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FDA clears LabCorp’s COVID-19 home collection kits as Congress looks to bolster testing with $25B

BioCentury is providing this story for free given the urgent need for information about the COVID-19 crisis. For more analysis, sign up for our daily email.

LabCorp became the first diagnostic company to have an at-home collection kit for COVID-19 authorized by FDA, a month after the agency cleared its lab PCR test for the novel coronavirus. FDA also gave a green light to a Phase II trial of aTyr’s fusion protein Tuesday to treat COVID-19 patients with severe respiratory complications.

Laboratory Corp. of America Holdings (NYSE:LH) plans to make its home collection kits available in most states, with a doctor’s order, in the coming weeks. After collecting a nasal sample by self-swabbing, a user would mail their sample in an insulated package to a LabCorp lab for testing.

FDA first granted Emergency Use Authorization (EUA) to LabCorp’s reverse transcription-polymerase chain reaction (RT-PCR) lab test on March 17 (see “FDA Expanding U.S. COVID-19 Test Capacity”).

Separately Tuesday, the U.S. Senate passed by a voice vote an expansion to the Coronavirus Aid, Relief, and Economic Security (CARES) Act that would provide an additional $25 billion to HHS to bolster testing. The bill goes next to the House of Representatives.

aTyr looks to start trial of immune modulator

aTyr Pharma Inc. (NASDAQ:LIFE) plans to enroll 30 severe COVID-19 patients at up to 10 U.S. sites in its randomized, double-blind, placebo-controlled Phase II trial of ATYR1923.

ATYR1923 modulates NRP2 to downregulate innate and adaptive immune responses by dampening inflammatory cytokine and chemokine signaling associated with severe cases of COVID-19 (see “Matching Therapeutic Mechanism to Disease Stage”).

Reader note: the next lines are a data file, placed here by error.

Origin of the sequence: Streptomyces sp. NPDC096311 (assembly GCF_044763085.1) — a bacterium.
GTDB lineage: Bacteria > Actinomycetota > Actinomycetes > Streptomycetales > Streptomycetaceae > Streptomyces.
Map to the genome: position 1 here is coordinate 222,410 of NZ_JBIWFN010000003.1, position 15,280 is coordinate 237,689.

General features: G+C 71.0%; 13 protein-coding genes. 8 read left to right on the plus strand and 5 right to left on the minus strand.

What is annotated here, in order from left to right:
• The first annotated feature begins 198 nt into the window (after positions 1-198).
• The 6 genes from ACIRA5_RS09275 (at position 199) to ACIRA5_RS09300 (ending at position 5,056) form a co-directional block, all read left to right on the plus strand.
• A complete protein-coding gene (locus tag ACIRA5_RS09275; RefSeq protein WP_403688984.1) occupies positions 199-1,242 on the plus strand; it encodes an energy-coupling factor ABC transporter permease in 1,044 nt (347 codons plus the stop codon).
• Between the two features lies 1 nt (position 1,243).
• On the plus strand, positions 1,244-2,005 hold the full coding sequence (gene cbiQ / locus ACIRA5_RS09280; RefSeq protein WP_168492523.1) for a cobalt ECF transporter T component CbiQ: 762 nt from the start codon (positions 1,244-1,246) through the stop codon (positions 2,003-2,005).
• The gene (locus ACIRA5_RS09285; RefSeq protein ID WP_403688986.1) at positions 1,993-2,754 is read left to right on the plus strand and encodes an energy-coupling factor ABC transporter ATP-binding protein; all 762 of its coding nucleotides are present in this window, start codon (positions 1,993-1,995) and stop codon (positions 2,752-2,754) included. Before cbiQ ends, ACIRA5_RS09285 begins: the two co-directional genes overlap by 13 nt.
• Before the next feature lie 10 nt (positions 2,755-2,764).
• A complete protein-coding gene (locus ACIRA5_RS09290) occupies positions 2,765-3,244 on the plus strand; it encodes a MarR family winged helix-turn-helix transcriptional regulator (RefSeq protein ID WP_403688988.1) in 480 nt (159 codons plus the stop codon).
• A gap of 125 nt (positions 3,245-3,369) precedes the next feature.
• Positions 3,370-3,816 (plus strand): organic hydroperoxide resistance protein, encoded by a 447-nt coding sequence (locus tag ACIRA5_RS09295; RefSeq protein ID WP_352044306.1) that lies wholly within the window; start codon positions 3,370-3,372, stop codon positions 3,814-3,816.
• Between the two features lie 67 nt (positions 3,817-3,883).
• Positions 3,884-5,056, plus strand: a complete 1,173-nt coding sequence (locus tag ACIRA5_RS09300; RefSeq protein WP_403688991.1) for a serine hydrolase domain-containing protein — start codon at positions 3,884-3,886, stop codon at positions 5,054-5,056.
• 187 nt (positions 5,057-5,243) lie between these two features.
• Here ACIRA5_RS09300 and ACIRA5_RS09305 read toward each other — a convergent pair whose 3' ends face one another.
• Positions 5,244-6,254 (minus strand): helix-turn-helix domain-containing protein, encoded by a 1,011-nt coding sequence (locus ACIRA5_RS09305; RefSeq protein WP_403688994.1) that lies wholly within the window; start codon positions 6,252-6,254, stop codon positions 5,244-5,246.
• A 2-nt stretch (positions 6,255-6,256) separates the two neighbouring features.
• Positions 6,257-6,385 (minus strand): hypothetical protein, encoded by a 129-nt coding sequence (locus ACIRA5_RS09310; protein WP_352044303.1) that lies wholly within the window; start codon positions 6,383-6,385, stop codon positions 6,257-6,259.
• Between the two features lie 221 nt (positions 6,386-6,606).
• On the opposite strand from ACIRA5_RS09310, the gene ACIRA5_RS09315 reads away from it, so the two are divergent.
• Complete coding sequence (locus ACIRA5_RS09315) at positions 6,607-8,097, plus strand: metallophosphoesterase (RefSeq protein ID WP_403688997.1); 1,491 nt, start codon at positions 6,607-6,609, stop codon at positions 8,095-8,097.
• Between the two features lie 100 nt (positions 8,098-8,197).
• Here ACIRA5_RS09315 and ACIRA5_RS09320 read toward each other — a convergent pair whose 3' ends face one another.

aTyr said that in multiple animal models of immune-mediated acute lung injury, ATYR1923 improved lung function while reducing inflammation and fibrosis.

The fusion protein is in a Phase Ib/IIa study of pulmonary sarcoidosis, which reported interim safety data in December.

According to BioCentury’s COVID-19 Resource Center, more than 150 therapeutics are in the clinic for COVID-19.

CMS offers clinicians credit for trial participation

CMS said Monday that clinicians who participate in its Quality Payment Program (QPP) can earn credit in the agency’s Merit-based Incentive Payment System (MIPS) by participating in a clinical trial for a COVID-19 treatment and reporting data.

Clinicians can report their findings through a clinical data repository or registry, including Oracle’s Therapeutic Learning System online portal (see “Oracle Portal Offers Doctors Online Reporting System”).

MIPS is a performance-based track of QPP aimed at incentivizing quality and value.

Further analysis of the coronavirus crisis can be found at https://www.biocentury.com/coronavirus.


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